Teen Births

Teen birth rates have seen a steady, nationwide decline in recent years. However, rates vary across the country along geographic and racial lines. Unplanned pregnancy often leads to decreased educational attainment and decreased lifetime earnings. Efforts to improve education and health — and reduce poverty — require tackling teen birth rates.

Peer City Perspective

Among its peer cities, Louisville currently ranks 9th in the number of births per 1,000 teens between the ages of 15 and 19, with a teen birth rate of 19.4 per 1,000.

Louisville is in the middle tier of its peer group, according to a natural breaks algorithm. Cities in green are those that outperform their peers. Cities in yellow represent the middle cluster, and those in red are the cities that lag behind their peers on this indicator.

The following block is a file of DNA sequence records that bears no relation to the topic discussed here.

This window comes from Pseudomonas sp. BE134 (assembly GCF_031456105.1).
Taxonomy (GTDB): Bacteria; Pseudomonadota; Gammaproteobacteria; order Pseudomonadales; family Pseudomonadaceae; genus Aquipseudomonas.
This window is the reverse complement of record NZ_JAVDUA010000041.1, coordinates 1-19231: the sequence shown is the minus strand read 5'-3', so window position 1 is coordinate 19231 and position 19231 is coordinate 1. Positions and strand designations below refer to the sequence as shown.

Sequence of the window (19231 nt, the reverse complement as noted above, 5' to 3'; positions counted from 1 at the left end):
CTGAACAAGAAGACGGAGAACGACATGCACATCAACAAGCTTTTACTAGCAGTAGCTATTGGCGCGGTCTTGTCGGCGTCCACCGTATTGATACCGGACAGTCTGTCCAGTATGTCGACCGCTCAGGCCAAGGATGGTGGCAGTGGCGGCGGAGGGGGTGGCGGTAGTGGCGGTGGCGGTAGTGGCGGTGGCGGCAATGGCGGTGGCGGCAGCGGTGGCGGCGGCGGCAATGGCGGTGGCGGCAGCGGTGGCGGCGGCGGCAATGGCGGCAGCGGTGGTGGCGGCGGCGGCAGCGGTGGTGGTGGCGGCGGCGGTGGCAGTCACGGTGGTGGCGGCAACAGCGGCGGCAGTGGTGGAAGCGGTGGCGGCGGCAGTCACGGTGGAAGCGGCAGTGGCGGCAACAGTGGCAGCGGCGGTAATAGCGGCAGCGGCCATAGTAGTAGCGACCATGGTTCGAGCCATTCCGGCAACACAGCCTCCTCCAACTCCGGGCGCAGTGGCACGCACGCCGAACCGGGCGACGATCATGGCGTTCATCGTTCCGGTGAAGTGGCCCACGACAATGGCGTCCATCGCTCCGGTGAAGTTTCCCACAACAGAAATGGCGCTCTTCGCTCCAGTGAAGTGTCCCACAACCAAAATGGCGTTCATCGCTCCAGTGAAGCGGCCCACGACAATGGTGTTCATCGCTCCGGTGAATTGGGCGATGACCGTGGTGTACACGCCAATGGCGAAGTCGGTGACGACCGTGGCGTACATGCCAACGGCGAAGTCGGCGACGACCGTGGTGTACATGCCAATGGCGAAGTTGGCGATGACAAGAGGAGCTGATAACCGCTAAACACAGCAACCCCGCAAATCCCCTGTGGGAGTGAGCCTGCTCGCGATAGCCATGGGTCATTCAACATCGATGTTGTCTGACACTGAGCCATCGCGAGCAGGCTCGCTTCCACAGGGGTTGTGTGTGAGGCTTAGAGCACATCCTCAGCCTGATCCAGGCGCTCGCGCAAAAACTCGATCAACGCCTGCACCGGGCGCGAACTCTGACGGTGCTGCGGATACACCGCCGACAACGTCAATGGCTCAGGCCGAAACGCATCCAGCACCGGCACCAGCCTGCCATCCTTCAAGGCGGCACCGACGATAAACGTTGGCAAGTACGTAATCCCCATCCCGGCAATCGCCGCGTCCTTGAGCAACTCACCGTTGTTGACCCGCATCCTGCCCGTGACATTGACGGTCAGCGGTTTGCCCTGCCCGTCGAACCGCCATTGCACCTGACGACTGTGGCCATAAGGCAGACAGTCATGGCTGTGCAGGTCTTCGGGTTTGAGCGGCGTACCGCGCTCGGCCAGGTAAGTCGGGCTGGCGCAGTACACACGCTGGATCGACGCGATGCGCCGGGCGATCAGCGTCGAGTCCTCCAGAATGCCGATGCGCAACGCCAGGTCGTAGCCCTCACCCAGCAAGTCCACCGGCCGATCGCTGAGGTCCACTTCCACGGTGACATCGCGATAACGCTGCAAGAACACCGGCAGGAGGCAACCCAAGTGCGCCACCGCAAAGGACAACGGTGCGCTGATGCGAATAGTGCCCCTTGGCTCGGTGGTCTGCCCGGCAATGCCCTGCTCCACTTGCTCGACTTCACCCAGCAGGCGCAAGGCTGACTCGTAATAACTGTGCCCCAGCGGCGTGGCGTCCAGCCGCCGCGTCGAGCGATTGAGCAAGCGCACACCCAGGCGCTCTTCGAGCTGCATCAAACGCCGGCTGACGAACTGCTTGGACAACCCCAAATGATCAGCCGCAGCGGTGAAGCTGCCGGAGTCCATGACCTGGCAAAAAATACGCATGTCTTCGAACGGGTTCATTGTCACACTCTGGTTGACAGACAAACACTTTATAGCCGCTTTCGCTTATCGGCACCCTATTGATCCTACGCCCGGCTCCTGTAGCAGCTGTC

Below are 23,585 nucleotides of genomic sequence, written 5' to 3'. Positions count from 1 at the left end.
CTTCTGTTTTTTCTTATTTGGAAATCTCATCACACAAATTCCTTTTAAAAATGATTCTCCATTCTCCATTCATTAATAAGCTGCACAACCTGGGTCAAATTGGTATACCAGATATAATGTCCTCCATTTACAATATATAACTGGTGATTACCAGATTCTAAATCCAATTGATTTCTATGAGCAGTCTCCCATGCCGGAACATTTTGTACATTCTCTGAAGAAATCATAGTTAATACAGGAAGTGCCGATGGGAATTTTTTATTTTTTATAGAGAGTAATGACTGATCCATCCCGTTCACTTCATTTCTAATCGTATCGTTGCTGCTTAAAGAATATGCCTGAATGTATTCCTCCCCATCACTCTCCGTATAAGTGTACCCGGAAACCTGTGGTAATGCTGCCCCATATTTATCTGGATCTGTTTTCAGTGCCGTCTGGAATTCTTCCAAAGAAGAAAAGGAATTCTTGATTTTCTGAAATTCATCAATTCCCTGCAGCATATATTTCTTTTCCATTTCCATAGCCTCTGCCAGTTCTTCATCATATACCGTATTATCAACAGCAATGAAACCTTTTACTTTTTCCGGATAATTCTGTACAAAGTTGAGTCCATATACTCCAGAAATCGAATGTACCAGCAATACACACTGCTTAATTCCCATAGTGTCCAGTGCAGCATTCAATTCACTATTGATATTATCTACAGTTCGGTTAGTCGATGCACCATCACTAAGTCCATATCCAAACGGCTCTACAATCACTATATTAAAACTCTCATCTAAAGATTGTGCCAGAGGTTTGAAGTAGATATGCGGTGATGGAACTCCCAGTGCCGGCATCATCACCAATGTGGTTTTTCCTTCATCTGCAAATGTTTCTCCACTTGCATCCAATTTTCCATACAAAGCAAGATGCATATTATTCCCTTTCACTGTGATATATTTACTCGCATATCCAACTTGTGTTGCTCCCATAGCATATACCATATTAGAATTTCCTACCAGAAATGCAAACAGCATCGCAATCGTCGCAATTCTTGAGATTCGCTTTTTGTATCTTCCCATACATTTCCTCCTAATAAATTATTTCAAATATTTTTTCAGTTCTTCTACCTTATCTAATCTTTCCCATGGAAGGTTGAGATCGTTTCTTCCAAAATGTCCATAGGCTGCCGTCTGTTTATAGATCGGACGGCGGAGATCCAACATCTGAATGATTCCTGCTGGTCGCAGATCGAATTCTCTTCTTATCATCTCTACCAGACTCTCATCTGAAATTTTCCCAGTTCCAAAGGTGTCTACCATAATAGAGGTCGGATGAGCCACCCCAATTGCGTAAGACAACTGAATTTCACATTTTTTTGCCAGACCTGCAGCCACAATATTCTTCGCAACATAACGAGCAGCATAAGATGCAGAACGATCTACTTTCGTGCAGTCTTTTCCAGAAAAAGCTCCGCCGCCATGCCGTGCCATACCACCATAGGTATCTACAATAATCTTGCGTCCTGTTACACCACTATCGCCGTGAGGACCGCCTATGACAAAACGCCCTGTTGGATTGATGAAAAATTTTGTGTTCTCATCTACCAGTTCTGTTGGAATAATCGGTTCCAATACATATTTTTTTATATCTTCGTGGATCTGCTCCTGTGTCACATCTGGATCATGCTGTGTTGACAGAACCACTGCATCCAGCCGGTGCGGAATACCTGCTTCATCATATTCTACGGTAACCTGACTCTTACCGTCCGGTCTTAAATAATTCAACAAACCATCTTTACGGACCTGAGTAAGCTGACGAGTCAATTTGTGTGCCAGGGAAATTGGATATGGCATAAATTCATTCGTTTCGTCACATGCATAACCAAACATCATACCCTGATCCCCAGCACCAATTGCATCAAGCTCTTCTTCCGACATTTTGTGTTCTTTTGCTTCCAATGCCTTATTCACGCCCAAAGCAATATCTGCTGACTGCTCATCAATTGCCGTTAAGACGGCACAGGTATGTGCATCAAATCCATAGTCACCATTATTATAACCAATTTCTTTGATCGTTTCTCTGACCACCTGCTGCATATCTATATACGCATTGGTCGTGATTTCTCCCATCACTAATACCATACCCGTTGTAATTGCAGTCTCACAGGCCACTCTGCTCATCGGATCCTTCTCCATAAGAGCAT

Trends over Time

Teen birth rates have decreased steadily over the past decade. For much of that time, Louisville’s rate hovered above that of its peers. In recent years, however, Louisville has recorded a lower teen birth rate than its peers: 20.7 births per 1,000 women between the ages of 15 and 19, compared with 21.7 births among its peers.

Best and Worst Peer Performers

Louisville has outperformed its peers over the last decade, decreasing its teen birth rate by about 32 births per 1,000 women between the ages of 15 and 19. Over the same time period, Oklahoma City has decreased its teen birth rate the most: nearly 40 births per 1,000 women. That’s about 4 times better than St. Louis.

Differences by Race

A significant divide exists between the number of births among Black and Hispanic mothers and the number of births among White mothers. In Louisville, for much of the early 2010s, the teen birth rate among Black mothers was substantially higher than that of Hispanic mothers. That trend reversed in the middle of the previous decade. Currently, the teen birth rate in Louisville sits at about 50 births per 1,000 women between the ages of 15 and 19 for Hispanic mothers and 32 births for Black mothers.